Dachshund Health Concerns

Dachshund dog lying down

Let’s talk about an important factor when deciding whether to buy a Dachshund – the breed’s health. There are some health problems known to affect Dachshunds, and while it does not affect every dog, it is still something worth being aware of.

Patella Luxation, also known as “loose knee” is one of these conditions, and Dachshunds are also prone to Intervertebral Disc Disease (most likely a result of their peculiar body shape with the long back and short legs), hip dysplasia, obesity and a number of eye problems.

This is likely to sound scary, but the truth is that most purebred dogs are prone to certain health conditions and diseases. As a Dachshund dog owner, the best thing you can do is to educate yourself and to make sure you bring any concerns up with your veterinarian. Your Dachshund should also be checked regularly by a vet (once a year is recommended), to catch any budding health issues at an early stage.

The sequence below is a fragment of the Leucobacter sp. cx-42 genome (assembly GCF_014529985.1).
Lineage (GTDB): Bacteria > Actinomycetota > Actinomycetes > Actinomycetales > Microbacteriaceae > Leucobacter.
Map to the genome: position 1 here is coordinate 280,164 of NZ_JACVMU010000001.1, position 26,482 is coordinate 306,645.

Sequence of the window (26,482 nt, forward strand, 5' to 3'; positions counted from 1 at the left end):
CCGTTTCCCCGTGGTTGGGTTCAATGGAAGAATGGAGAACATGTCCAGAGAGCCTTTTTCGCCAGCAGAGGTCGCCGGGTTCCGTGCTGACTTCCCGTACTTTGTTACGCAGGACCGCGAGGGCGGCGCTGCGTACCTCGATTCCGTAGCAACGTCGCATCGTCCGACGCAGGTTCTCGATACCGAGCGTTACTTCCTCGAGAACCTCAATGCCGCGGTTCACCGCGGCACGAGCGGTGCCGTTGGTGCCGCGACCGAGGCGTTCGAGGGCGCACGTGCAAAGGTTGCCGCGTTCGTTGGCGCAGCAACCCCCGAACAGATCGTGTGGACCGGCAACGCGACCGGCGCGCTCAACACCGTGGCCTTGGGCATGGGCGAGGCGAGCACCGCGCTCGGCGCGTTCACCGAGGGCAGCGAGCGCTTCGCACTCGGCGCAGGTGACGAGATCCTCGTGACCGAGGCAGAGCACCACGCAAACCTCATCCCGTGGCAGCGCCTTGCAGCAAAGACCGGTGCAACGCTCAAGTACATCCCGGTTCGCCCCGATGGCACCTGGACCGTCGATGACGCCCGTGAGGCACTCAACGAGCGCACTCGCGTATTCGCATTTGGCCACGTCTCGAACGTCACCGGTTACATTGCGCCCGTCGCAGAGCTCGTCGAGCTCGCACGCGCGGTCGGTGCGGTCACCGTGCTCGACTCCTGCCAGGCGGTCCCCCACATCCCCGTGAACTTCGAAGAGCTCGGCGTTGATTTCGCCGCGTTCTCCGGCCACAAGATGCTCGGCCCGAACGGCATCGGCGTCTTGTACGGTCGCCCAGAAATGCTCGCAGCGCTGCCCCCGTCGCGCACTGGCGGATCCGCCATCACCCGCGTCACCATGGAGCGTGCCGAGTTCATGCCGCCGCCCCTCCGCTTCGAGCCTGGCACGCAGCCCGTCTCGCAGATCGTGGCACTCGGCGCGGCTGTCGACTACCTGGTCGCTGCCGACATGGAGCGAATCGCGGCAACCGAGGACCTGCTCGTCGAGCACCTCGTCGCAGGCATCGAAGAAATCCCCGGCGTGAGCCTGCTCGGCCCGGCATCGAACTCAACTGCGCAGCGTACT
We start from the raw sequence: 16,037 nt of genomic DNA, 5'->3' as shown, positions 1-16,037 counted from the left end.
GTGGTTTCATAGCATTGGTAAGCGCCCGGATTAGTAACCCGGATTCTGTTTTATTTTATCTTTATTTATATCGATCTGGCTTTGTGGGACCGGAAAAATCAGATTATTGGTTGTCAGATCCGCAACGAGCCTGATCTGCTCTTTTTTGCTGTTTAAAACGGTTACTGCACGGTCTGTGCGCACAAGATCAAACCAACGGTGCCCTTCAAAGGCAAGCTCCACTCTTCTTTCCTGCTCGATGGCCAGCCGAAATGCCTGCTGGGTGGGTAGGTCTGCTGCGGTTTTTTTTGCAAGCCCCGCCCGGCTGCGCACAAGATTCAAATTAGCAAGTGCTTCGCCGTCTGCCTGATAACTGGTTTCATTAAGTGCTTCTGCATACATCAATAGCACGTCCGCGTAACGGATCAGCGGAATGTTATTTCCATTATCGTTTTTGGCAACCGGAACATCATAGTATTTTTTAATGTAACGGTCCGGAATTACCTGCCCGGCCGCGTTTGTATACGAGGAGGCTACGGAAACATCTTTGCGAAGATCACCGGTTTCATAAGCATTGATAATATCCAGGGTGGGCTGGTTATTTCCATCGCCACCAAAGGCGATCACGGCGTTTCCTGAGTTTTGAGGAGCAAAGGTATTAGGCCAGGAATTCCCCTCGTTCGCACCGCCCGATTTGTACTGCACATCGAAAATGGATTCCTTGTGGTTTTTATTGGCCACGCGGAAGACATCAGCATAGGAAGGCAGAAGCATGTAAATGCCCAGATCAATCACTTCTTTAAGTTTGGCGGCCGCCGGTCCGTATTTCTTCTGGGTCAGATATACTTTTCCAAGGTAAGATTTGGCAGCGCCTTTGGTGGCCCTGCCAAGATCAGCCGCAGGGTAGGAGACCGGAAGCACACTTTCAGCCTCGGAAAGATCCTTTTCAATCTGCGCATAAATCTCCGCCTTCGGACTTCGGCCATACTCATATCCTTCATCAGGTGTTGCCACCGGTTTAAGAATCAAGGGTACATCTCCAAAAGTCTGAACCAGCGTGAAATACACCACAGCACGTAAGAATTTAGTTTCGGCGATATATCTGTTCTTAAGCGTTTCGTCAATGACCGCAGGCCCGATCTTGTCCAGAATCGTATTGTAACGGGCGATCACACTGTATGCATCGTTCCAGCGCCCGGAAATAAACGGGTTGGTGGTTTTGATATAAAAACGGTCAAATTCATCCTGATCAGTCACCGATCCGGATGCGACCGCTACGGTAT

Dachshund Breeder Information

When a dog breed has unique physical features, such as the Dachshund with their long and exposed back, it is extremely important to pick a breeder that knows what he or she is doing, to reduce the risk of injury and disease further on.

A responsible breeder will have tested and evaluated the parent animals before choosing to use them for breeding, while a backyard breeder probably didn’t care enough to go through the trouble. With the breed being so prone to back injuries, you will want to make sure that your puppy was given a good start in life, and that it comes from a good and healthy genetic background.

You can find responsible breeders listed on the AKC (American Kennel Club) website, and this can help you narrow down the options until you find the Dachshund dog breeder for you. If you live outside the United States, there should still be a national or local kennel club where you reside, and they should be able to help you with the selection of breeders.